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What is a Sports Hernia?
A sports hernia is pain in the groin due to injury of a muscle within the abdominal wall (like the soft tissue around your six-pack muscles) or an inner thigh muscle (adductor longus).
The true nature of the condition is still poorly understood, but doctors believe its caused by multiple small injuries (“micro-tears”) to an overused muscle.
The injury is most common in hockey players. The injury can be very problematic, and very persistent. Its common for an athlete to sit out most of the season only to re-injure the muscle the every day they return. This is an important consideration when we talk about treatment.
How is a Sports Hernia diagnosed?
A sports hernia is suspected based on the story of the injury. The major symptom is groin pain or pelvic pain. People have tenderness along the inner thigh, and sharp pain when doing sit ups.
Its important to rule out an inguinal hernia (a different type of hernia) which is caused by a weak spot on the side of the abdominal wall that can entrap a piece of intestine (this requires a general surgeon to repair the injury).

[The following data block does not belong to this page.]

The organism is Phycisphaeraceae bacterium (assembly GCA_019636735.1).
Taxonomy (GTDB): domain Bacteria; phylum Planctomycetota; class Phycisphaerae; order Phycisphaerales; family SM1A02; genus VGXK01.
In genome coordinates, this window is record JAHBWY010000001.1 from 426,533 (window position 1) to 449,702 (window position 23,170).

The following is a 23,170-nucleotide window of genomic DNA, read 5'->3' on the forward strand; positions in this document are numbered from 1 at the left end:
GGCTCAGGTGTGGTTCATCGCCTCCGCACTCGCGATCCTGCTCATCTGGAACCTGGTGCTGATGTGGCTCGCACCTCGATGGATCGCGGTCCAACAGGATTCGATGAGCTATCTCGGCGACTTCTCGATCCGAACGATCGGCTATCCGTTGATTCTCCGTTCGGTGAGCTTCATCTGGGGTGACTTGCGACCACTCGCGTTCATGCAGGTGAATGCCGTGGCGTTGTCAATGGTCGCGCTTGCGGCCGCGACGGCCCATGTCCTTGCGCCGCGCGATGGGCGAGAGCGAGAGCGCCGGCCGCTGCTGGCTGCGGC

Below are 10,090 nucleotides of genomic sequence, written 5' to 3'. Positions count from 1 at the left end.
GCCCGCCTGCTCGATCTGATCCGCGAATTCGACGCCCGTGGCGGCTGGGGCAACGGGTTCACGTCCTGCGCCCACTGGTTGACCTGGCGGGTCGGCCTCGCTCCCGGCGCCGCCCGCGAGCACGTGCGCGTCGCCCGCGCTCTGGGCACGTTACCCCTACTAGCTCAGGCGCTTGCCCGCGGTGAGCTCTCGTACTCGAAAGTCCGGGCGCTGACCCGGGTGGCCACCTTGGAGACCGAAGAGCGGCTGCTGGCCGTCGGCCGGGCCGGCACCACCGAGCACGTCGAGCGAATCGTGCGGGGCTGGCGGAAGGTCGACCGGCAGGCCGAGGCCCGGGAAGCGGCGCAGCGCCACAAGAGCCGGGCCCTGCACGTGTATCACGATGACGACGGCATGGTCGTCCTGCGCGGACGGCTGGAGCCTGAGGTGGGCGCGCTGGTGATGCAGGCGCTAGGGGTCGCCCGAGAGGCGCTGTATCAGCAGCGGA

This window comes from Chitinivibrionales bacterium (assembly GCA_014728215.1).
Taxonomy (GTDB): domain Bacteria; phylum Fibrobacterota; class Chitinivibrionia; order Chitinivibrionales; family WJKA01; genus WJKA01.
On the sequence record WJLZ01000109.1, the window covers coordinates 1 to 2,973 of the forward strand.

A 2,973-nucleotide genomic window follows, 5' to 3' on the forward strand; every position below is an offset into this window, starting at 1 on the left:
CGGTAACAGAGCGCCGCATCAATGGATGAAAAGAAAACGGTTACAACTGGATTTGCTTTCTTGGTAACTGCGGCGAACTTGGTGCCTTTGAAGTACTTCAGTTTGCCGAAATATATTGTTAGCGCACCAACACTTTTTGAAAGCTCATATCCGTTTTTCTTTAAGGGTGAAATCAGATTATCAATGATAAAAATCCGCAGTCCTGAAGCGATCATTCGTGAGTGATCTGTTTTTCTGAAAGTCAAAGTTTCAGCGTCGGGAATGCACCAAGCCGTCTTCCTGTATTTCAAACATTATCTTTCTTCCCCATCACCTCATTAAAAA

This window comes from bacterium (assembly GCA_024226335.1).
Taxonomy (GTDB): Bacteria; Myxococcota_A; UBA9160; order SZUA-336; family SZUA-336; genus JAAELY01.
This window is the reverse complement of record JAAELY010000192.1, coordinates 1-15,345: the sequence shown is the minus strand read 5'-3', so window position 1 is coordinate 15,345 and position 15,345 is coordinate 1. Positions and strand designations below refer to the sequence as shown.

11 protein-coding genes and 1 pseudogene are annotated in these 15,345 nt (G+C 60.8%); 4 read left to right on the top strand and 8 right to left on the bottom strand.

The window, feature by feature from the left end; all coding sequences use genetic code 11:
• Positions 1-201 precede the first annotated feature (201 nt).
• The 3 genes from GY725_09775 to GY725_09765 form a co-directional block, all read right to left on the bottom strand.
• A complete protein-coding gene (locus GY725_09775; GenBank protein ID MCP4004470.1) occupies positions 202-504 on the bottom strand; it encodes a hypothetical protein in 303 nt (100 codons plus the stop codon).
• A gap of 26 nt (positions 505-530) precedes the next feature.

Also rule out Osteitis pubis, which is a condition seen in young athletes that complain of dull aching groin pain caused by excessive repetitive strain on the pubic bone (front of the pelvis). Widening of the front of the pelvis or bone erosion is sometime seen on x-ray. Treatment is anti-inflammatories and physical therapy, rest from aggravating activity.
X-rays and MRIs are sometimes ordered to rule out other problems, however, they are rarely successful in identifying a specific “sports hernia”. Some doctors are able to use the ultrasound machine to show a weakness in the abdominal wall which is believed to be the source of pain.
How is a Sports Hernia treated?
Treatment of a sports hernia depends on a person's expectations, and their athletic schedule.
Some cases may improve with rest and physical therapy for 6 to 8 weeks, giving the body time to heal from the overuse injury.
However, more commonly, the injury will recur shortly after an athlete returns to play. For this reason, many doctors are aggressive with initial treatment, and recommend surgery at the outset. Surgery involves repair of the abdominal wall, and occasional repair or resection of the adductor longus muscle.
What is the long term outcome?
The good news is that theres good treatment options and the vast majority of people heal. Unfortunately, this injury can linger for an entire season, and because its most common in athletes, many patients are motivated to treat the injury quickly. There are effective surgical options, although initial nonsurgical treatment is always a good initial treatment.
The key is to discuss expectations with your treating doctor.